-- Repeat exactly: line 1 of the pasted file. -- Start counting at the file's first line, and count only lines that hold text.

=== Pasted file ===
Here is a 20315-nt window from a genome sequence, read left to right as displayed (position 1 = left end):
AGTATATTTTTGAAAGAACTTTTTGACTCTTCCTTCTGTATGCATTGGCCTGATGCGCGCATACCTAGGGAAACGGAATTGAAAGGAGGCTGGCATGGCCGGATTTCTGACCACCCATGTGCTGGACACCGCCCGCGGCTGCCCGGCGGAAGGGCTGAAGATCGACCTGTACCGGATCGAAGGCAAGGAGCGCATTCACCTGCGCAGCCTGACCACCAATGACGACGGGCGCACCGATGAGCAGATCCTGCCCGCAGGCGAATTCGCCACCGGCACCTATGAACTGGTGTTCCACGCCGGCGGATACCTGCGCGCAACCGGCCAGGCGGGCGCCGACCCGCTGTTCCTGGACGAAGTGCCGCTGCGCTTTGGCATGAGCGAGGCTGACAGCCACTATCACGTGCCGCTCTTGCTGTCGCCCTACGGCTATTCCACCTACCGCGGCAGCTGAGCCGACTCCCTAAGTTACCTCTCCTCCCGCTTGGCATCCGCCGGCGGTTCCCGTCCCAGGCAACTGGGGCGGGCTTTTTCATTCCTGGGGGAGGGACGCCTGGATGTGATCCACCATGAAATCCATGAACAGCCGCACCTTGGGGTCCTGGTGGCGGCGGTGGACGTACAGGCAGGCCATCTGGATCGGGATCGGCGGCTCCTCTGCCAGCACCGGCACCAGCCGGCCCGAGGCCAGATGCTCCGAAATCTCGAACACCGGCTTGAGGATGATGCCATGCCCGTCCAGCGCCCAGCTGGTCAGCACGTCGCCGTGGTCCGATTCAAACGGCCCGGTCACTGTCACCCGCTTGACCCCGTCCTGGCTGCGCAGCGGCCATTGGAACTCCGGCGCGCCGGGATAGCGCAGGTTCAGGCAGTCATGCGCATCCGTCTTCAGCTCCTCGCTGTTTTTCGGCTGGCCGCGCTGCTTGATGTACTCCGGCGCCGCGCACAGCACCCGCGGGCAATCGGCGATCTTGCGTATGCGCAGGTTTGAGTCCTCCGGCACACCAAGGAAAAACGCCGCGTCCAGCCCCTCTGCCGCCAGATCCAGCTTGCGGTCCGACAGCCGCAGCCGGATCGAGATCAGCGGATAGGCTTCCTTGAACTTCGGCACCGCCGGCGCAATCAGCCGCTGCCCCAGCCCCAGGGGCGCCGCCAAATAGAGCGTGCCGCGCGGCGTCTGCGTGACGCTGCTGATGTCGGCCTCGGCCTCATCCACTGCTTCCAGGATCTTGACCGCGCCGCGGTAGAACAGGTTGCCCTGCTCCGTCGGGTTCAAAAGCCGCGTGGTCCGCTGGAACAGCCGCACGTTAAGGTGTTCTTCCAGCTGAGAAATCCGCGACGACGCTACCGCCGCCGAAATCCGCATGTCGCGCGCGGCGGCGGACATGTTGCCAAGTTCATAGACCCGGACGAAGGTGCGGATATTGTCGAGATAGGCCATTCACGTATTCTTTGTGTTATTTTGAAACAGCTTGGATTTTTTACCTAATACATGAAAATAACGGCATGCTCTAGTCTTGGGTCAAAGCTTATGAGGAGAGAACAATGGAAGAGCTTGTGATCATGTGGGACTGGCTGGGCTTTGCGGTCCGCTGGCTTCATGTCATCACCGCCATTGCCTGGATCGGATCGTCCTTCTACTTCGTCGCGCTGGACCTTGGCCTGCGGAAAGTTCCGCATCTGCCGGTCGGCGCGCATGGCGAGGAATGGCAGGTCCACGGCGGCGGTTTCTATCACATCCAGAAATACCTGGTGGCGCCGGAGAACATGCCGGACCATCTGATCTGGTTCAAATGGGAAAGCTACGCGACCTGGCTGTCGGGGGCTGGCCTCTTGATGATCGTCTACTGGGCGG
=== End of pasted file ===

Here is a 20315-nt window from a genome sequence, read left to right as displayed (position 1 = left end):